But there is something clever going on, and the first clue is that slit, which is marked Sinus Aquitanicus, the Bay of Aquitaine or as would today say, of Biscay. All seas and gulfs in the Tabula Peutingeriana (TP) are compressed into river shapes, so it is in itself unremarkable that the Bay of Biscay is not being shown here as the wide bight we are familiar with from modern maps.

The area below the slit was evidently marked Aquitania in the original TP, though some letters are now missing.

What is peculiar is the way the slit separates places which we would conventionally expect to abut one another on the plains of western France. At the deepest point of the slit is the inland city of Lemuno (Poitiers), on its top flank are Dartoritum (Vannes) and Portu Namnetum (Nantes)  and on its bottom flank are Audonnaco (Aulnay) and Mediolano Sancorum (Saintes), all inland.

To grasp how this odd watery border has arisen, the best tool of thought is the hexagon, a meme which normally denotes the political frontiers of modern France, but which I will apply to the natural limits, mountainous and marine, of Roman-era Aquitania and transmontane Gaul as far as the left bank of the Rhine:

My method for analysing pre-medieval charts is based on the observation that there are graphic continuities and discontinuities in every large diagram. These become obscured during cumulative copying by scribes. The TP's principal continuities are its long-distance routes, probably based on recorded itineraries. As a matter of prudence, I now denote these as "courses", since it cannot be proven that the TP itself was ever intended to guide travel.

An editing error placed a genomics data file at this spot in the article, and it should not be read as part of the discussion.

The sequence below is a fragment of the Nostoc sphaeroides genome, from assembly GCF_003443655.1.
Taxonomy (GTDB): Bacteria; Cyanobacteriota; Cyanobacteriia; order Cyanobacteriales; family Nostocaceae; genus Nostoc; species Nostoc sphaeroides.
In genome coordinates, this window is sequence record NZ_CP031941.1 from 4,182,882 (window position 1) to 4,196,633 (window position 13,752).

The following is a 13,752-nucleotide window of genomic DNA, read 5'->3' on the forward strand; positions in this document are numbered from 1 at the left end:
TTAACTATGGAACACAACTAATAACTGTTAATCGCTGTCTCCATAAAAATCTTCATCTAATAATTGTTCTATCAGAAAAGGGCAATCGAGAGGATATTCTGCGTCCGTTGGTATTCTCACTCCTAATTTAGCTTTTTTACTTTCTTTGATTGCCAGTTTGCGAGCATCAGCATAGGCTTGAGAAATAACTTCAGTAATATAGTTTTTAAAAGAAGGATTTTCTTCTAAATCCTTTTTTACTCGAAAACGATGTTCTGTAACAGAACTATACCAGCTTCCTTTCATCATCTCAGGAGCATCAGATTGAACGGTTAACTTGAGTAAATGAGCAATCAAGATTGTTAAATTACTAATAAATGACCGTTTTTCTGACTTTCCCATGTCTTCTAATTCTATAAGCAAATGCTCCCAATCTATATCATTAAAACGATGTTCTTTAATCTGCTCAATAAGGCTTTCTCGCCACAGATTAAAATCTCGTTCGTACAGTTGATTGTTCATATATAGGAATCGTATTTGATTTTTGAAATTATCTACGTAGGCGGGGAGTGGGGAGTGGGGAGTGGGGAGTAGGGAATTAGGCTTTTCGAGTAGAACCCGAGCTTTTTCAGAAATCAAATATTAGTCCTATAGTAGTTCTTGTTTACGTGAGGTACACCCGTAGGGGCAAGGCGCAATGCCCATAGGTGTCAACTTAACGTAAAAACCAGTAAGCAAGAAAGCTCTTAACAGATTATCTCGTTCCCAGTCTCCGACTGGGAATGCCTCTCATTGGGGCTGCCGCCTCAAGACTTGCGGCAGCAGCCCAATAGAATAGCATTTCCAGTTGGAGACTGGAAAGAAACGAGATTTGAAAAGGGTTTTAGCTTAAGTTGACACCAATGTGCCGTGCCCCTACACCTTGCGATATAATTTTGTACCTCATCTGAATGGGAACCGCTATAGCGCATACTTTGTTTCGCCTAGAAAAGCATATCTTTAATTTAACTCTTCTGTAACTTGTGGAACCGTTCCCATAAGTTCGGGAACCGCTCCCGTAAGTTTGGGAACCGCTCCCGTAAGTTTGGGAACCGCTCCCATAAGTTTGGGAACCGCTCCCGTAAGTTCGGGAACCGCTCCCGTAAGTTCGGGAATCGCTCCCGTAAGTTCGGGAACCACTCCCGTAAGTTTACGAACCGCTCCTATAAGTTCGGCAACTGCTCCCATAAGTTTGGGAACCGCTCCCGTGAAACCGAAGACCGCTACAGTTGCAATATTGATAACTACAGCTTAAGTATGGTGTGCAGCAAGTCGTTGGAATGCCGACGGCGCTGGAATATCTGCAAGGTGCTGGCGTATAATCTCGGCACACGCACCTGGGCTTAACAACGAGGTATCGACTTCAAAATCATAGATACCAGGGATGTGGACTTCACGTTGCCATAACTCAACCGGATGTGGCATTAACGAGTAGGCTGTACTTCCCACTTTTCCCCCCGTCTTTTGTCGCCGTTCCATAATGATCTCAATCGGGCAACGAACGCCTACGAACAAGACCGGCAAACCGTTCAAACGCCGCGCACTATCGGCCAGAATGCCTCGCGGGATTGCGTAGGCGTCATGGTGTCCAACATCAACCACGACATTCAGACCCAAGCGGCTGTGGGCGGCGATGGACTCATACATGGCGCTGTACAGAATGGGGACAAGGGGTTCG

In the present state of the TP - preserved as it is in a single manuscript from late in the long 12th century - some of these courses have become obscured by crowding, but can be recovered by careful examination. Where a long horizontal series of chicanes - the vernacular of the diagram - matches a direct-line, real-world journeying route, we are likely to have found such a course.

As far as I know, scholars have previously failed to notice that in Aquitania, correspond to roads running from southwest to northeast into the Alps, whereas in Gaul and the rest of the West, the TP privileges a set of courses that align with roads running northwest-southeast. Below, I have added a couple of pale yellow parallelograms to the hexagon to show these contrary orientations: